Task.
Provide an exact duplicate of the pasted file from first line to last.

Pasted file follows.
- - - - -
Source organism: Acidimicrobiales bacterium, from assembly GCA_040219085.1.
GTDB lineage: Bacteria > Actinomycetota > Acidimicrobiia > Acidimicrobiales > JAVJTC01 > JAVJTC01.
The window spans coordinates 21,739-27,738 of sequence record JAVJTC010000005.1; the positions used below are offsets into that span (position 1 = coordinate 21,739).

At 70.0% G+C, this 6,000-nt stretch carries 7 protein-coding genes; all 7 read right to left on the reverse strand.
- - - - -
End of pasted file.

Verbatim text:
Source organism: Acidimicrobiales bacterium, from assembly GCA_040219085.1.
GTDB lineage: Bacteria > Actinomycetota > Acidimicrobiia > Acidimicrobiales > JAVJTC01 > JAVJTC01.
The window spans coordinates 21,739-27,738 of sequence record JAVJTC010000005.1; the positions used below are offsets into that span (position 1 = coordinate 21,739).

At 70.0% G+C, this 6,000-nt stretch carries 7 protein-coding genes; all 7 read right to left on the reverse strand.